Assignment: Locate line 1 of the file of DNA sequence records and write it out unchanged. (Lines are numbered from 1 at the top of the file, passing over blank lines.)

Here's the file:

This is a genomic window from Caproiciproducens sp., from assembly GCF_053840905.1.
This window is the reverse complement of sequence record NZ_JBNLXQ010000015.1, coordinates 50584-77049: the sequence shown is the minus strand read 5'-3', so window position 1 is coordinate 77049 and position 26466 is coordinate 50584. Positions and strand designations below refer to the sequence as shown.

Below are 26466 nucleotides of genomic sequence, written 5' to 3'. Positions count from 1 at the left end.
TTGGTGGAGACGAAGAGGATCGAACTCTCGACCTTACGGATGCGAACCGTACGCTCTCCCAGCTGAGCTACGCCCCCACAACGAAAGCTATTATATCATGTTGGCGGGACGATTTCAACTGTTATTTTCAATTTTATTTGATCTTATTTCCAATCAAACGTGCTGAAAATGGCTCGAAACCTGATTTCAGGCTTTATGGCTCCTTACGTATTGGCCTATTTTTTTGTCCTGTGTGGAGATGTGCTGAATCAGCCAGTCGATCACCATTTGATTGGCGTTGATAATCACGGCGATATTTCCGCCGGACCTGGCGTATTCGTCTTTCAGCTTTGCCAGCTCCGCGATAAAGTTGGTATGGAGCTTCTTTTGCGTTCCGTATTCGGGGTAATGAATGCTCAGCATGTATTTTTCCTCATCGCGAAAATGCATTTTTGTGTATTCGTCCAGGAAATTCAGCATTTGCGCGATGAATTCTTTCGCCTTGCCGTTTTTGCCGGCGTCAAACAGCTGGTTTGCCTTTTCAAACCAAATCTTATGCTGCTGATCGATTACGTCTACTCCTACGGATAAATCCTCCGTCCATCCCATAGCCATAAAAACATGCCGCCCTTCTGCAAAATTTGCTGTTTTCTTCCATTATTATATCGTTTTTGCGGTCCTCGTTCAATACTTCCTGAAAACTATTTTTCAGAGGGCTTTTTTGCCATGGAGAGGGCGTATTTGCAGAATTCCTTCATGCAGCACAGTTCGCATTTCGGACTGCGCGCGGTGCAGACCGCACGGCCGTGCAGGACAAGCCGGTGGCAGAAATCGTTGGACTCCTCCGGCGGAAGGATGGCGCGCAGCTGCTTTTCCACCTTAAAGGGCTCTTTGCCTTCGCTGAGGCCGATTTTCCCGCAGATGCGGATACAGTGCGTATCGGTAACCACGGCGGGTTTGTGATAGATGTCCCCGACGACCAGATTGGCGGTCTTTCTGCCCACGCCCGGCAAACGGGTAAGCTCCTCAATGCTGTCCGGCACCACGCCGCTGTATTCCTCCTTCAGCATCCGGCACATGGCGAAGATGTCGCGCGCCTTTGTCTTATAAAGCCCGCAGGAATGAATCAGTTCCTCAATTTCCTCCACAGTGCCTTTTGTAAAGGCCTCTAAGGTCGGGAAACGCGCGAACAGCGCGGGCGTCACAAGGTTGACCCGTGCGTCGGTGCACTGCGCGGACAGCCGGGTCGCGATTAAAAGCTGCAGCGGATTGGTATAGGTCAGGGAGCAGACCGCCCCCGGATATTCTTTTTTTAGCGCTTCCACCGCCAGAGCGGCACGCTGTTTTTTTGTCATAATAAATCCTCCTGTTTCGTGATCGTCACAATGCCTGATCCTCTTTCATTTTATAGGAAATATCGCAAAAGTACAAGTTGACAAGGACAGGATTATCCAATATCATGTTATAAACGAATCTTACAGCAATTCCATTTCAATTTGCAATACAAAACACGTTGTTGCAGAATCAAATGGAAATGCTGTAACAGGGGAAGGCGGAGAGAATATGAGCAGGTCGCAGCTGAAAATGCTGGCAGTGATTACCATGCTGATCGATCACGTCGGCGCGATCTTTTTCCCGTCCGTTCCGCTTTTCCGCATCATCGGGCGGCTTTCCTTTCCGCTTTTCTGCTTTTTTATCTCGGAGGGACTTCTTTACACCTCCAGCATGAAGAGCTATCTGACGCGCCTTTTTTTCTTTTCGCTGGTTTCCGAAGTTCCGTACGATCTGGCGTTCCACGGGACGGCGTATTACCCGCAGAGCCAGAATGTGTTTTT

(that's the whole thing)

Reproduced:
This is a genomic window from Caproiciproducens sp., from assembly GCF_053840905.1.